5 reasons teachers would make ideal football managers

A football team of part-timers managed by a primary school headteacher has made it to the FA Cup third round. But is it any surprise? Teachers have all the skills to be football managers

Dan Worth

Use football to engage working class boys in school, say academics

Over the weekend a football team of part-timers managed by the headteacher of a primary school made it to the third round of the FA Cup.

This means the team in question, Chorley FC, is now in the draw for a potential match against the likes of Liverpool, Manchester United or Chelsea.

The fact the team is managed by primary headteacher Jamie Vermiglio has hit the headlines for delivering that much-vaunted "magic of the FA Cup".

Perhaps, though, it’s no surprise that a football team managed by a teacher is performing so well. After all, the two roles share many similar skill sets…

1. Player management/pupil management

A football manager has to keep their players functioning and hitting their targets. Faced with a misfiring striker, a manager might need to offer some words of encouragement: "I believe in you, the goals will come, keep getting in those positions and you’ll be hitting the back of the net in no time".

Similarly, a pupil whose work slumps may also need a few words of encouragement to get them back and firing on all cylinders: "You know you can do this, you've worked hard, just take your time and do your best".

Sometimes, though, tough love is called for: Think of Sir Alex Ferguson’s infamous "hairdryer treatment" that he was known to unleash after a poor first-half performance.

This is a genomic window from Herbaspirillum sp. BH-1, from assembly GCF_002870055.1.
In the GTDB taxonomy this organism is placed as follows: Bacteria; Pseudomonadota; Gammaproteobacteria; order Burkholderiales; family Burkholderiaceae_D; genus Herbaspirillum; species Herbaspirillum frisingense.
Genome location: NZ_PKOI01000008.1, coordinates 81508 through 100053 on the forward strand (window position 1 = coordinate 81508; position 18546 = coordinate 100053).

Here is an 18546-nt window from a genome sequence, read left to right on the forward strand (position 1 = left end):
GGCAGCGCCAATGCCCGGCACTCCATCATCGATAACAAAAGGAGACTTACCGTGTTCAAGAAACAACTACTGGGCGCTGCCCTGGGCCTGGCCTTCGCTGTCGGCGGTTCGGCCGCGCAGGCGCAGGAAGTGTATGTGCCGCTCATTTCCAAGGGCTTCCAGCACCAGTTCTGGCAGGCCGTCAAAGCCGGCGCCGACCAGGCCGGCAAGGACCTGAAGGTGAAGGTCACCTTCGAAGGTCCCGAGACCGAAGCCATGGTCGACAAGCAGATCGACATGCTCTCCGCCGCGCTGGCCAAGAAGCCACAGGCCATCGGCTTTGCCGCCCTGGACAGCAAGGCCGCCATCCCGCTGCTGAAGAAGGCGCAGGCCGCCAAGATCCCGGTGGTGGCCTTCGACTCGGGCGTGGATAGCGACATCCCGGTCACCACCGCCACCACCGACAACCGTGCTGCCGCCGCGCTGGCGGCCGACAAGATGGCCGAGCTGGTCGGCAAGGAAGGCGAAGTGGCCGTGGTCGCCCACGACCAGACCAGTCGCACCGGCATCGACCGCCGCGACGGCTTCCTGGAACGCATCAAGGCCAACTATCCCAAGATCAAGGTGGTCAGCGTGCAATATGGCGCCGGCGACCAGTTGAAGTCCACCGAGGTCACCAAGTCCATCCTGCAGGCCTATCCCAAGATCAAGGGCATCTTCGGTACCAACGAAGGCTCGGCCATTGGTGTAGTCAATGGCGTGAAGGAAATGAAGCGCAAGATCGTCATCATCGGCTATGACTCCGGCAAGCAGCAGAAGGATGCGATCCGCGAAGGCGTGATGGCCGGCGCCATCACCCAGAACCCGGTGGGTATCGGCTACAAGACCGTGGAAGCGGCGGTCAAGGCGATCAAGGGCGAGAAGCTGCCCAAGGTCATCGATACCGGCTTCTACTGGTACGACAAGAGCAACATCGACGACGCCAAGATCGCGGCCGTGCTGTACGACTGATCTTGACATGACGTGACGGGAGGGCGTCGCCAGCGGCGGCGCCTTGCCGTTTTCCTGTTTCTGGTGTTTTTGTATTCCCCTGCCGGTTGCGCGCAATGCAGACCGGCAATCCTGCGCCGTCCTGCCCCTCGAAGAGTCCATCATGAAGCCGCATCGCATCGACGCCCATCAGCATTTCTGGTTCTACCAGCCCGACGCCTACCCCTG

Teachers can’t adopt quite such aggressive tactics but sometimes some well-chosen words that tell a pupil "come on, this isn’t good enough" can have just the same impact.

2. Mixing up tactics

A good manager recognises when their tactics aren’t working and changes them accordingly. So, too, can teachers spot when a classroom idea, lesson plan or project just isn’t resonating and they must think on their feet and adapt accordingly.

Or sometimes it’s about calling on an unexpected player/pupil to take on a role they would not usually do and that seems like madness to all watching on. "Peter from 2H as Joseph? It'll ruin the play, I tell you," says an incredulous colleague.

But then that player/pupil delivers an outstanding performance to help win the cup/put on a nativity the likes of which has never been seen before and the coach's managerial prowess/teacher's skills are plain for all to see.

It’s just a shame you can’t substitute in another teacher if you’re having an off day. Well, unless there’s a substitute teacher around.

3. Keeping everyone happy

Football managers don’t have it easy: loyal fans desperate for three points, big-money signings with egos that need massaging, ruthless shareholders expecting financial glory and the media waiting to snipe from the sides.

Yet the best managers keep all groups happy while also creating their football philosophy that becomes part of the game’s nomenclature – see heavy metal football, for example.

Teachers don’t have it easy, either: classes of children with, er, boundless energy, who need controlling; governors expecting results; parents expecting greatness; and Facebook groups where the slightest misstep – real or otherwise – is poured over and criticised.

Yet, like managers, they get the job done, they take on all manner of extra responsibilities and they engage in creating their own teaching ideals and philosophies. Perhaps we just need heavy metal teaching next?

4. Obsessing over league tables

Who’s top of the league? How many games in hand do we have? What’s our goal difference? If we made "outstanding" in our next Ofsted report, how many more pupils might we attract?

OK, these two types of league tables may not quite match up, but it shows that for any teacher dreaming of managerial stardom, or football manager considering teaching stardom, you won’t escape the importance of league tables.

5. But can they do it on a cold Tuesday night in Stoke?

As any teacher who works in Stoke on a cold Tuesday night will attest: yes, they can.

Dan Worth is senior editor at Tes

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